Friday, January 4, 2013

Names and faces

Today the entire AFLV group went to Las Delicias. Chelsea and Holly went to the school house to help out and play with the kids. The rest of us (Miquel, Laura, Griffin, Tricia, and I, Sonja) went to the construction site for the house we are building for a local woman with six children. The main focus of the day was building the metal columns that will go in the trenches to support the concrete that will later be poured for the foundation. My job was to cut wires into a certain size to tie the rectangular bars to the long metal rods. I think we got about five of them done today and each is about 15 feet long (that is a very rough estimate). I also helped out by twisting the wires onto the metal rods. There were also a few people that moved a large amount of sand that was delivered up to the work site.

The woman and her children who we are building the house for were there at the site today as they have been in the past. They are very willing to help and often do a better job than I may be doing. I got closer to two of the girls named Ana and Diana. Diana is the youngest one and is very shy but today we bonded over a little kitten, or gatito, that lives on the site. We both held and pet the kitten. She never spoke to me but she did let me pick her up. Ana is older, in second grade, and she was helping me twist the wires. She also liked to play with me and the other volunteers on the site. She was a bit of a jokester and would hang on to me; she was my little monkey.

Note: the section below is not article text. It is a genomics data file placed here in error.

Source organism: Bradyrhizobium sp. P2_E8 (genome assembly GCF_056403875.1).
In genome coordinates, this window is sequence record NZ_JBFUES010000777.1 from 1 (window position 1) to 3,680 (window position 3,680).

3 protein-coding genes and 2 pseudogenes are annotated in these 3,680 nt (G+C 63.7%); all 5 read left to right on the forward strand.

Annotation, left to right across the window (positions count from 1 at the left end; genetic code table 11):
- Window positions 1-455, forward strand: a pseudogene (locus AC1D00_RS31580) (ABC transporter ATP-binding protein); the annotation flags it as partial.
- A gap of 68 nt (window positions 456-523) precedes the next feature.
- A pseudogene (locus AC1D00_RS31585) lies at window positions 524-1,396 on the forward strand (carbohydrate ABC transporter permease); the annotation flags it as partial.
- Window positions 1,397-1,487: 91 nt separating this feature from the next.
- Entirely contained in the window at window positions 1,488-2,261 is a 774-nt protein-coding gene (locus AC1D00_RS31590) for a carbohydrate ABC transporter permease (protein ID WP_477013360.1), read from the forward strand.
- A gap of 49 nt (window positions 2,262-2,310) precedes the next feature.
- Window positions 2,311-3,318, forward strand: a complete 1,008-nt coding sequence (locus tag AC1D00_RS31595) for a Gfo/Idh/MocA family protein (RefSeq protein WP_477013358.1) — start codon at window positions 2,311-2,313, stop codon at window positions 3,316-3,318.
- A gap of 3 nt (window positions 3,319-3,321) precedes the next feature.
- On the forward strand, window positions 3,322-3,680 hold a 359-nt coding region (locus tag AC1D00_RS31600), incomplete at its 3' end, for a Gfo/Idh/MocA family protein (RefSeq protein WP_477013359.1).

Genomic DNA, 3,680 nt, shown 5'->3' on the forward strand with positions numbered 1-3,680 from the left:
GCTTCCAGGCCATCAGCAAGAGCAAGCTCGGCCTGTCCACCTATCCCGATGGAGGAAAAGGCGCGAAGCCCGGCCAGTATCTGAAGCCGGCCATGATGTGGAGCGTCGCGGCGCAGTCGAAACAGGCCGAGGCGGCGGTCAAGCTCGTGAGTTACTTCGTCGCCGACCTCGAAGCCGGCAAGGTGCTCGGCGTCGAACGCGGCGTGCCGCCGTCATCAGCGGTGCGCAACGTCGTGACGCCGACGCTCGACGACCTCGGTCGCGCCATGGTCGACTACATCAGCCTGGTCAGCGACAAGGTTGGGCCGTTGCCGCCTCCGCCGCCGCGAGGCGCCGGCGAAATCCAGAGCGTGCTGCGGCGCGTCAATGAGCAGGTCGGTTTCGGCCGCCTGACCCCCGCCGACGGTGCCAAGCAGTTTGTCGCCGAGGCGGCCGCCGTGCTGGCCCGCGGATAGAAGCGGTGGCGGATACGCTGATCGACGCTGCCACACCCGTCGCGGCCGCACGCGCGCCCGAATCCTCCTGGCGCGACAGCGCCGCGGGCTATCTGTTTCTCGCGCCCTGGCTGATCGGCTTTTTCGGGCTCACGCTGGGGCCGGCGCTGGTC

It has been great working at both the sites. Everyone is always smiling and in a good mood despite the hot weather and hard work. The language barrier can be a little frustrating but we make do with gestures and with the help of Miguel who is fluent in Spanish and Laura who is a Spanish major.

We went up to the school building to join Chelsea and Holly and the rest of the Villanova group. We ate lunch and some played with the children. At this point I was not feeling very well at all so I attempted to take a nap. I think the heat and hard work got to me. I’m not used to the heat considering I’m from Alaska and go to school in Colorado. I’m feeling much better now after a shower, nap, and eating dinner.

We left the site at 2 (earlier than usual) to head to the University of Central America. We didn’t get there until about 4 because there was bad traffic due to construction. When we did get there we first visited the chapel on campus. It has quite a bit of El Salvadorian art work. Much of it is depicting the struggle and pain caused by the civil war. It specifically is about the 6 Jesuits and 2 women who were murdered by the army in 1989.  There was a museum up the hill from the chapel that honored the Jesuits, the women, and Monsignor Romero who were all murdered. We also got to see the pictures that were taken of all the Jesuits and the two women when they were found. The Jesuits had been dragged out of their rooms and out into the garden area where they were brutally murdered. The pictures were very graphic and horrific. I wouldn’t have believed the extent of the gruesomeness unless I had seen it myself.